I hope that you will see this letter somehow and know that because of you, I have taken it upon myself to search for opportunities to tell a fellow mom that they are doing a great job, and to hang in there. I don’t know everyone’s struggle, but I definitely know my own.
So, thank you, fellow mom at the checkout line.
Thank you for validating my existence.
For not blending me in with the crowd. For not playing along to the “mommy wars” that surround us daily. I believe God placed me in that line just so that you could spare those few seconds for me that day.
I now know I’m not alone. I have received so much help since then, but it all came about because of how you motivated me to look beyond my self-doubt and self-pity.
I have wondered many times since then: What, or who, was it that impacted you to make sure you left no mom behind? What was it that whispered in your ear to look up and reach out?
I wondered, but then I realized I do know why. I know, because it’s the very reason I do it for others now. There’s no greater pride than validating another momma—another woman—when I know just how big of a difference it can make.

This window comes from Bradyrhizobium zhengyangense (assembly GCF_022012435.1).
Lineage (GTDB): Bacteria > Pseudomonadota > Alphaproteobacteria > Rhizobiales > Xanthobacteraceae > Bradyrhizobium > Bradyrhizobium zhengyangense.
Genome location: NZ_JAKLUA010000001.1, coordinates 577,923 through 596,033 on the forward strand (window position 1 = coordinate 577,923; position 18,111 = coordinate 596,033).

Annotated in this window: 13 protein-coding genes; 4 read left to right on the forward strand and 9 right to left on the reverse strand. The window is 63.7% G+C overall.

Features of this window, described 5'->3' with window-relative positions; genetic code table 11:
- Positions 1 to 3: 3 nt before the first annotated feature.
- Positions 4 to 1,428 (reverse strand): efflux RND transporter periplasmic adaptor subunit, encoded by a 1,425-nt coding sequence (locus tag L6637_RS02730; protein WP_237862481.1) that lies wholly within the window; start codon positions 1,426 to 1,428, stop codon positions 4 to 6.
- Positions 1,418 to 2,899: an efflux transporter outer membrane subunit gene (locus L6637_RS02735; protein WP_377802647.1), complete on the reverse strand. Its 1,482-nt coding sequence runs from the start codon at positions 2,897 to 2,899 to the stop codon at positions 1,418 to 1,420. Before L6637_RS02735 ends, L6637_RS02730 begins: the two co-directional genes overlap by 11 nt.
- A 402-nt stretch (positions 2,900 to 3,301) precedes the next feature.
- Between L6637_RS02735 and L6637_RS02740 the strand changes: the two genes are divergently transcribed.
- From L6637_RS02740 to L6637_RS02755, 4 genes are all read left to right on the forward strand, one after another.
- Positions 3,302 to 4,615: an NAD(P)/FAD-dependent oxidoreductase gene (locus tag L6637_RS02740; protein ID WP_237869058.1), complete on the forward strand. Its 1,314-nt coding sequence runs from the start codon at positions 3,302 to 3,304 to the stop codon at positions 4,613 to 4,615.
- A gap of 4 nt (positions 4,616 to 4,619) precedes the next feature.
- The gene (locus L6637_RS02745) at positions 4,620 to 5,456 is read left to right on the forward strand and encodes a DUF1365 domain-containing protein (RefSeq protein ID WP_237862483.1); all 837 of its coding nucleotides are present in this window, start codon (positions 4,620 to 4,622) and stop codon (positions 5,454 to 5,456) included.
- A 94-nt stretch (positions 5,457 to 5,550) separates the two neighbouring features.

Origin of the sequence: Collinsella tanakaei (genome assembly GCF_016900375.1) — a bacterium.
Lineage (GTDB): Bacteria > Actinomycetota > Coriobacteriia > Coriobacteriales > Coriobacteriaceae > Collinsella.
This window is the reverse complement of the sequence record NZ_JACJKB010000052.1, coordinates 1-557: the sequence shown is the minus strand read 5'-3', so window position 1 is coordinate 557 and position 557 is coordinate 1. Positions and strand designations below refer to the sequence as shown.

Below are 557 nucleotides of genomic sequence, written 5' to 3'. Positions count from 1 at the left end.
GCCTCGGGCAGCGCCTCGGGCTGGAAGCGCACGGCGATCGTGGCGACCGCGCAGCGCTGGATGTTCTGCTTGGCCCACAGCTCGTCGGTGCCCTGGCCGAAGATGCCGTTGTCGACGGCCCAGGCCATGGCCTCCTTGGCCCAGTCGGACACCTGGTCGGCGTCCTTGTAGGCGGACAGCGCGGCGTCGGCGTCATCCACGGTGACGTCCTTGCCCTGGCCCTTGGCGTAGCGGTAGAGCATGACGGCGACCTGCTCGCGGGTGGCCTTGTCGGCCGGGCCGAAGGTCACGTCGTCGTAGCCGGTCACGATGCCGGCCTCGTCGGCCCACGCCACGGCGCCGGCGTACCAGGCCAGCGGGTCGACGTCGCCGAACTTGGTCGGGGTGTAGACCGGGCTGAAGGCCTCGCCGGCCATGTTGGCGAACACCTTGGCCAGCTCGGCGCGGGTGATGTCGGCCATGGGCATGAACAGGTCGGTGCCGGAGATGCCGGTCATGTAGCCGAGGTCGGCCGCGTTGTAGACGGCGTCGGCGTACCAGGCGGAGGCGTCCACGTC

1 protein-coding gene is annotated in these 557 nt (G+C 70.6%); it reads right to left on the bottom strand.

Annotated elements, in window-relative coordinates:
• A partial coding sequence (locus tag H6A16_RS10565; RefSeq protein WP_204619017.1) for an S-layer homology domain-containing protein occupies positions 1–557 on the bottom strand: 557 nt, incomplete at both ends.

I have it together some days—not most, but some. On those days, I do my best to tell a fellow mom that she’s doing an amazing job. That her kids are so lucky to have her.
I ask, “How are you hanging in there momma?”
Validation has now become my theme for this year. You set that up for me, and it’s perfect. I believe everyone needs some form of validation. Especially moms.
Every day since that day, I have looked forward to “ tomorrow.” Every day, I look forward to my husband’s arrival home from work, to cooking dinner for my family and to giving my kids a bath (and quickly sending them off to bed). I hadn’t felt like looking forward to much for months before you came along. So, thank you.
I’m not supposed to travel this journey alone. It’s my duty to check in when I can, because if I don’t, who knows how many mommas will continue to drown in their own world, never realizing they have an army of fellow moms walking this same path of motherhood, with all its ferocious twists and turns.
I think Rocky said it best: “It ain’t about how hard you hit; its about how hard you can get hit, and keep moving forward. Its how much you can take, and keep moving forward. That’s how winning is done.”
Winning. What does it even mean to win in motherhood? The equivalent of winning would be survival. So yeah, that’s how survival is done.
Only, you don’t have to survive alone.
A Fellow Mom Who Now Gets It.
Author: Jazmin Leader
Editor: Toby Israel
Image: Sebastien Hamel/Unsplash